Take the iPad. It took Mr. Jobs's imagination and the expertise of his engineers and designers to create it. But Mr. Cook's operational abilities allowed Apple to parlay a cool product into a business that has already brought in $9.6 billion, as the company built and shipped worldwide nearly 15 million iPads in just nine months to meet customers' seemingly insatiable appetite.
"The ability to ramp up something like that is incredible, and that's largely Tim's doing," Mr. Sacconaghi said. As Mr. Cook delivered results, he earned more respect from Mr. Jobs. More important, because he was focused on areas that Mr. Jobs knew little about, he rarely butted heads with him, former Apple executives said.
Mr. Cook eventually took on oversight of Apple's sales and of its Macintosh division. In 2007, he became chief operating officer, and two years later, he stepped in to run Apple when Mr. Jobs went on medical leave for nearly six months. During that time, he improved the company's financial performance in the middle of an economic downturn.
He also took over for Mr. Jobs briefly in 2004, when the chief executive had surgery for pancreatic cancer.
Mr. Cook received a degree in industrial engineering from Auburn University in 1982. There, too, he had a reputation for his focus. "He was a very quiet, unassuming individual and very, very intense," said Saeed Maghsoodloo, an emeritus professor of industrial and systems engineering at Auburn. "I hardly ever saw him asking questions. He sat quietly and studied."
In 1999, Mr. Cook told Auburn's alumni magazine that he ended up in the computer industry by accident. At a campus event during his senior year, Mr. Cook was nominated to be the "outstanding engineering graduate." After the meeting, a recruiter from I.B.M. who was present persuaded him to join the computer giant.
At I.B.M., Mr. Cook was soon placed on the "high-potential list," for promising young managers, said Ray Mays, a former boss. In a dozen years at I.B.M., Mr. Cook quickly rose through the ranks.
"Tim was the first to work, the last to leave and the smartest guy around the conference table," said Mr. Mays, who was a senior manufacturing manager. While at I.B.M., Mr. Cook completed a master's in business administration at Duke.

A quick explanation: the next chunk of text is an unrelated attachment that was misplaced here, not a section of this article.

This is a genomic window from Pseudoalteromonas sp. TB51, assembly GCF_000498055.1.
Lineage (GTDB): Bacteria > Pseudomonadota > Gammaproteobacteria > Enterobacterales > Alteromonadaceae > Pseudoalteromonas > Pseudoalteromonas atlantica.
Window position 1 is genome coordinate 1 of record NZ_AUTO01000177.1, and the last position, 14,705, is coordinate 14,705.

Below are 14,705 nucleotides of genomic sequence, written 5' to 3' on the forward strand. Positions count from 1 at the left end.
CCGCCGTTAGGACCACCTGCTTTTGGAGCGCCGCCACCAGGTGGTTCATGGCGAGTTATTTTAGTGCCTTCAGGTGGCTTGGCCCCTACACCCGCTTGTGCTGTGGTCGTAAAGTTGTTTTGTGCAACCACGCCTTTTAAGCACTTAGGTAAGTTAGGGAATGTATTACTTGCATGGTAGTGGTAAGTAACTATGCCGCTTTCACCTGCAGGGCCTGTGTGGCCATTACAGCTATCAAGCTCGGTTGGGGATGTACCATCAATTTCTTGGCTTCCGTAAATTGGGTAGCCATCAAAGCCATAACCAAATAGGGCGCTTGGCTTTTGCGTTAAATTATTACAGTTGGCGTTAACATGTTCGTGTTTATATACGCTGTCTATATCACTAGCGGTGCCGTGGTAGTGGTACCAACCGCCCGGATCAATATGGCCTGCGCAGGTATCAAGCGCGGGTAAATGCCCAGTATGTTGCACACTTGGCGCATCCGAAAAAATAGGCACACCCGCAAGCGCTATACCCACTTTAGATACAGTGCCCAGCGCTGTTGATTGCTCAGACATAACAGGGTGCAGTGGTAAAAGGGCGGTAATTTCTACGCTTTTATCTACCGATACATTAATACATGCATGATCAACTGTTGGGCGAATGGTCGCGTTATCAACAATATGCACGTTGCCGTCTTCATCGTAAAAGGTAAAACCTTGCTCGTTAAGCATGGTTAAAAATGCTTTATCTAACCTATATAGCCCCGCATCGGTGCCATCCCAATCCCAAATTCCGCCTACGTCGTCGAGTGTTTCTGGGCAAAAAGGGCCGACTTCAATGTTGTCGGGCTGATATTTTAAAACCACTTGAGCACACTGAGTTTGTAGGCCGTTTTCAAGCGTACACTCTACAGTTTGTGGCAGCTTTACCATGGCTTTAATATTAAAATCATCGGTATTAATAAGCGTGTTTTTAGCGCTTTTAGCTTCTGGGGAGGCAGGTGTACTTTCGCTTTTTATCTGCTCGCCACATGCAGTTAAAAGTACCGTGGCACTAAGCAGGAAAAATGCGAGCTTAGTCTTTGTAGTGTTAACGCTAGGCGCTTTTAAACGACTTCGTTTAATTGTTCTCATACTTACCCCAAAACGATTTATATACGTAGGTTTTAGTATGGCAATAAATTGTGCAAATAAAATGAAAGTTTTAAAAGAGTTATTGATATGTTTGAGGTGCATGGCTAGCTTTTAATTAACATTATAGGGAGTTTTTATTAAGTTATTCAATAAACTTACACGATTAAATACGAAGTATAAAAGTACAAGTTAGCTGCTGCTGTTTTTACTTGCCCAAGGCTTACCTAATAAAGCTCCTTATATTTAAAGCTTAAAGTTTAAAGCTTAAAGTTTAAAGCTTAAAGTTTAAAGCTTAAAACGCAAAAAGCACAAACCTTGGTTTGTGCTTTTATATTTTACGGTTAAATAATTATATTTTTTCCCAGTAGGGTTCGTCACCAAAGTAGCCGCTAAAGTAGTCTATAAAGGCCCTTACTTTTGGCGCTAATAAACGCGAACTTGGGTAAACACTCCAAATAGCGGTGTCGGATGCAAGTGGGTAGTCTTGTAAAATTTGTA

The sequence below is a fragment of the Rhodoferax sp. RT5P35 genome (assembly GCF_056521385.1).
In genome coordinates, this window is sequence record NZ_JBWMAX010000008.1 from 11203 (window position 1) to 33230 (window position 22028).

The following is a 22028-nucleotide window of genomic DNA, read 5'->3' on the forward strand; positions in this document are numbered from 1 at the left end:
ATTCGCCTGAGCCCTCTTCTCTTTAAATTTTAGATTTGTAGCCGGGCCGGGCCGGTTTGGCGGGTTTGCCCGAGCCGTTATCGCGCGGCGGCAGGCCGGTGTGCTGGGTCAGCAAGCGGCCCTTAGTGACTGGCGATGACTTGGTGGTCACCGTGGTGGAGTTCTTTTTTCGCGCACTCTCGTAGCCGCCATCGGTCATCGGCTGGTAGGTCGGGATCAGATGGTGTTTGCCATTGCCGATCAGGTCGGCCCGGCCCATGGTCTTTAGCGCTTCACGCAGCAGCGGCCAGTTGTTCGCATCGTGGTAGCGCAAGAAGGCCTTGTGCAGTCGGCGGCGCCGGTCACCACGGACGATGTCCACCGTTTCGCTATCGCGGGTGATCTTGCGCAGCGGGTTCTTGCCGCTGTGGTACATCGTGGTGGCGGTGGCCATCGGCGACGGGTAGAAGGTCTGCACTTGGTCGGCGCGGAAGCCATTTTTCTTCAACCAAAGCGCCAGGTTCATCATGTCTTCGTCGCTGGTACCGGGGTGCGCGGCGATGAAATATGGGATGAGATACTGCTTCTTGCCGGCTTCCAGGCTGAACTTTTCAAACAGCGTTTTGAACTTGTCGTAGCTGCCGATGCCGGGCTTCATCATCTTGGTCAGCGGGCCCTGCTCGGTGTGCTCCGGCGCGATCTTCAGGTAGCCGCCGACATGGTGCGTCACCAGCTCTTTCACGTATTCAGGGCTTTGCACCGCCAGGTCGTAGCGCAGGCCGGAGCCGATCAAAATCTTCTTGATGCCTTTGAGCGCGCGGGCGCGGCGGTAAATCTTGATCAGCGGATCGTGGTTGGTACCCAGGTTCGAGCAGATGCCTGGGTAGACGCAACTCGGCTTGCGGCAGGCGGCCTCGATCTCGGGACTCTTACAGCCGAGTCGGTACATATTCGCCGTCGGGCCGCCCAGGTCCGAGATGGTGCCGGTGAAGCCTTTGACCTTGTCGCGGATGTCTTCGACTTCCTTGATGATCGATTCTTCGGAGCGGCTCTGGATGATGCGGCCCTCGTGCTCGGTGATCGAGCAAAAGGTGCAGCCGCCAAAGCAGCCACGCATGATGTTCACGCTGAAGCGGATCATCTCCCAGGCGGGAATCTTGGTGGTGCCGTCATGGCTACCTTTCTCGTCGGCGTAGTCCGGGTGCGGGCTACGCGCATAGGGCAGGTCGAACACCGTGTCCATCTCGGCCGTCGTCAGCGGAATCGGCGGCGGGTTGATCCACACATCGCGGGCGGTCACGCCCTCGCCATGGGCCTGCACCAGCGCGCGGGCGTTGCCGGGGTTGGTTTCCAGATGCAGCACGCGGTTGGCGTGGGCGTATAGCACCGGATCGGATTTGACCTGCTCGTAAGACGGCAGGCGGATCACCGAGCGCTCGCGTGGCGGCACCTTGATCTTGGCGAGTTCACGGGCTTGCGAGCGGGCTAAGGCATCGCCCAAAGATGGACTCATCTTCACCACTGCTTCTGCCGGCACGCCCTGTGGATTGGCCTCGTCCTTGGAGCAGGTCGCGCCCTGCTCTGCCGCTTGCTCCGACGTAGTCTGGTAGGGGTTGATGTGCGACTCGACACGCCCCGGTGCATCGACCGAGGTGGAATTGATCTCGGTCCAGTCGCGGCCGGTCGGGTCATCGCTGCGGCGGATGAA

Mr. Cook left I.B.M. for Intelligent Electronics, an electronics distributor, and in 1997 took a job at Compaq, the computer maker. Six months later, an executive recruiter suggested that he meet Mr. Jobs. Mr. Cook agreed, even though his friends told him he would be crazy to leave Compaq for Apple, which was considered a basket case.
But Mr. Jobs's charisma and salesmanship proved irresistible.
"Not more than five minutes into my initial interview with Steve, I wanted to throw caution to the wind and join Apple," Mr. Cook said last year during a commencement speech at Auburn.
At 50, Mr. Cook is single and is known for his serious demeanor. Several former Apple colleagues said he rarely socialized with them. His major passion outside of Apple is Auburn football. Former colleagues also described him as a fitness enthusiast who seems to live on energy bars. He is a hiker and a cyclist, who frequently gets up at 5 a.m. to exercise -- and to begin e-mailing his underlings.
"Tim, like Steve, is like a metronome who sets the pace for the rest of Apple," said Mr. Janes, who worked for Mr. Cook for five years and now is chief executive of FanSnap, a ticket comparison shopping Web site. At Apple, Mr. Cook has earned $156.2 million, including salary, bonuses and gains from stock awards, according to Equilar, a company that analyzes executive compensation. In addition, he holds Apple stock valued at about $140 million, Equilar said.
"Without Steve, Apple will be a different company," a former Apple executive said. "But Tim knows what he knows and what he doesn't know, and will trust other guys to do a good job."
The executive added, "He will not be the visionary, but that's O.K. because there are other talented people around him."
Story first published:
January 24, 2011 12:16 IST